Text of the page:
Leading companies may be using social media to skirt labor laws

On Behalf of | Jan 8, 2018 | Age Discrimination

Online platforms like Facebook, Google and LinkedIn allow employers in New York and around the country to focus their help wanted advertising by using demographic filters. However, the results of a recent investigation conducted by the New York Times and ProPublica suggest that some of the nation’s largest companies are using these features to skirt labor laws prohibiting age discrimination. The companies mentioned in the report include Goldman Sachs, Target, Amazon, Verizon and even Facebook itself.

The Age Discrimination in Employment Act, which was signed into law in 1967, prohibits employers from discriminating against job candidates for being age 40 or older. However, the investigation alleges that employers are using the tools offered by online recruitment platforms to make their available positions inaccessible to older candidates. When asked about the findings, a senior Facebook executive denied that using the social media platform to reach a particular audience was discriminatory and said that the practice was no different than advertising job vacancies in magazines read by certain demographic groups.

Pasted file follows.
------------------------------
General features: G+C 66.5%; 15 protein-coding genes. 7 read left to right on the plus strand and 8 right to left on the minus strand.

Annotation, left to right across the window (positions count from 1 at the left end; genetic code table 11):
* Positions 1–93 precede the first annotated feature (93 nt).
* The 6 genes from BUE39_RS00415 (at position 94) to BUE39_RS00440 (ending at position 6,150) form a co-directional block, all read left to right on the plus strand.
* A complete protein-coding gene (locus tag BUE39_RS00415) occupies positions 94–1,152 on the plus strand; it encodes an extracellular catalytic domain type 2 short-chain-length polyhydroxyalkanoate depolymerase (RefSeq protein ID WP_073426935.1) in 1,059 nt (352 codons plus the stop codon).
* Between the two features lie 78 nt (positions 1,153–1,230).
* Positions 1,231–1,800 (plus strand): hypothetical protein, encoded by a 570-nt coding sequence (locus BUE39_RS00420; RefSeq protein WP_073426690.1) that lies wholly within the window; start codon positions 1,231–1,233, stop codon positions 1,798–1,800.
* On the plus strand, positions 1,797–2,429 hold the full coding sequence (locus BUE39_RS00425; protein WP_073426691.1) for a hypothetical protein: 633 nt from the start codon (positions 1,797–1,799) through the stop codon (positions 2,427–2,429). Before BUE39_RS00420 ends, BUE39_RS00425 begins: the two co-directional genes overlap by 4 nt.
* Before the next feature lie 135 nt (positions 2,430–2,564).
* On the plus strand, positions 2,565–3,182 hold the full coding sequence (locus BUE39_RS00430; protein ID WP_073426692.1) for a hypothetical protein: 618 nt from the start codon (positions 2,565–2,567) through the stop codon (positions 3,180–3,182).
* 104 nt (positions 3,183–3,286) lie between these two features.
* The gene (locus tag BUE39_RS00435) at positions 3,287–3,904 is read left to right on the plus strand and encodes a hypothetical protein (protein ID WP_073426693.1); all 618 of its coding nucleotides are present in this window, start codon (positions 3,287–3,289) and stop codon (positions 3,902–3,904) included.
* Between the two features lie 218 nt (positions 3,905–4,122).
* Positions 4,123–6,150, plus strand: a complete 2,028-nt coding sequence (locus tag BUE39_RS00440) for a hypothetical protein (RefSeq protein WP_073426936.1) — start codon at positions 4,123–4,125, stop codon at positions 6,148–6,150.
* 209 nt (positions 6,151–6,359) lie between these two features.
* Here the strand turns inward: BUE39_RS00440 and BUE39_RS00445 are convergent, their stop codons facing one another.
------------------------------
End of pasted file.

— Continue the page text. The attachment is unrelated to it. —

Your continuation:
In September 2017, Facebook took a different position and changed its guidelines when another ProPublica investigation discovered that advertisers were using the platform to discriminate based on race and ethnicity. While Facebook and Google continue to allow recruiters to use age filters to target their advertising, the networking website LinkedIn chose to end the practice after being contacted by ProPublica.

Attorneys with experience in this area may scrutinize the job advertisements of employers accused of treating their workers unfairly. If necessary, lawyers could use job postings that are designed to exclude groups protected under federal law as evidence in age discrimination lawsuits.

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